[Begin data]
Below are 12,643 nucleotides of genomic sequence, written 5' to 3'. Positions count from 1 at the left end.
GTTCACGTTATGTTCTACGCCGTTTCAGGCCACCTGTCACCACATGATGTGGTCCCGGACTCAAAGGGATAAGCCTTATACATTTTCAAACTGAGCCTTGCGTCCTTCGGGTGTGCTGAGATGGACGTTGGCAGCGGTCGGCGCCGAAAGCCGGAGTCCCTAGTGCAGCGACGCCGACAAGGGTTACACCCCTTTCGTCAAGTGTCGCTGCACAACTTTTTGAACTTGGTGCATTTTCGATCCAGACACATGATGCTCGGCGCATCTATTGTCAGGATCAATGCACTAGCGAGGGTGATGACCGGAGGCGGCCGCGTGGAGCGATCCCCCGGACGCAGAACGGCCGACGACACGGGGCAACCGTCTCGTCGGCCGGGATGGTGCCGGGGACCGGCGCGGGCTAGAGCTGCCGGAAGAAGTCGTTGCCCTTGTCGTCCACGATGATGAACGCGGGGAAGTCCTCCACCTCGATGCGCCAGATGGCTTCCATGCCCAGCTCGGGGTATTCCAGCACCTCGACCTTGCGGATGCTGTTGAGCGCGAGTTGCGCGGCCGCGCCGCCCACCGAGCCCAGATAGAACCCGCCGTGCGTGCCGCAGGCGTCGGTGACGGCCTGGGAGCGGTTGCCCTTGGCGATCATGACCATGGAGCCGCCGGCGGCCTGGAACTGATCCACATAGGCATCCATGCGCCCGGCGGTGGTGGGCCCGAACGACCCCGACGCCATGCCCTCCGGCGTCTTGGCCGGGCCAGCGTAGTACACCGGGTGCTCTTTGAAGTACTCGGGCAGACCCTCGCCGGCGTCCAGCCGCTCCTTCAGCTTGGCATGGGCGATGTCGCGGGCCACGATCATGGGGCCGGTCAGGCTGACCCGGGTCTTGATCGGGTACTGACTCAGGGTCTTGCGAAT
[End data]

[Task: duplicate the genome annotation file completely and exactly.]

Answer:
Below are 12,643 nucleotides of genomic sequence, written 5' to 3'. Positions count from 1 at the left end.
GTTCACGTTATGTTCTACGCCGTTTCAGGCCACCTGTCACCACATGATGTGGTCCCGGACTCAAAGGGATAAGCCTTATACATTTTCAAACTGAGCCTTGCGTCCTTCGGGTGTGCTGAGATGGACGTTGGCAGCGGTCGGCGCCGAAAGCCGGAGTCCCTAGTGCAGCGACGCCGACAAGGGTTACACCCCTTTCGTCAAGTGTCGCTGCACAACTTTTTGAACTTGGTGCATTTTCGATCCAGACACATGATGCTCGGCGCATCTATTGTCAGGATCAATGCACTAGCGAGGGTGATGACCGGAGGCGGCCGCGTGGAGCGATCCCCCGGACGCAGAACGGCCGACGACACGGGGCAACCGTCTCGTCGGCCGGGATGGTGCCGGGGACCGGCGCGGGCTAGAGCTGCCGGAAGAAGTCGTTGCCCTTGTCGTCCACGATGATGAACGCGGGGAAGTCCTCCACCTCGATGCGCCAGATGGCTTCCATGCCCAGCTCGGGGTATTCCAGCACCTCGACCTTGCGGATGCTGTTGAGCGCGAGTTGCGCGGCCGCGCCGCCCACCGAGCCCAGATAGAACCCGCCGTGCGTGCCGCAGGCGTCGGTGACGGCCTGGGAGCGGTTGCCCTTGGCGATCATGACCATGGAGCCGCCGGCGGCCTGGAACTGATCCACATAGGCATCCATGCGCCCGGCGGTGGTGGGCCCGAACGACCCCGACGCCATGCCCTCCGGCGTCTTGGCCGGGCCAGCGTAGTACACCGGGTGCTCTTTGAAGTACTCGGGCAGACCCTCGCCGGCGTCCAGCCGCTCCTTCAGCTTGGCATGGGCGATGTCGCGGGCCACGATCATGGGGCCGGTCAGGCTGACCCGGGTCTTGATCGGGTACTGACTCAGGGTCTTGCGAAT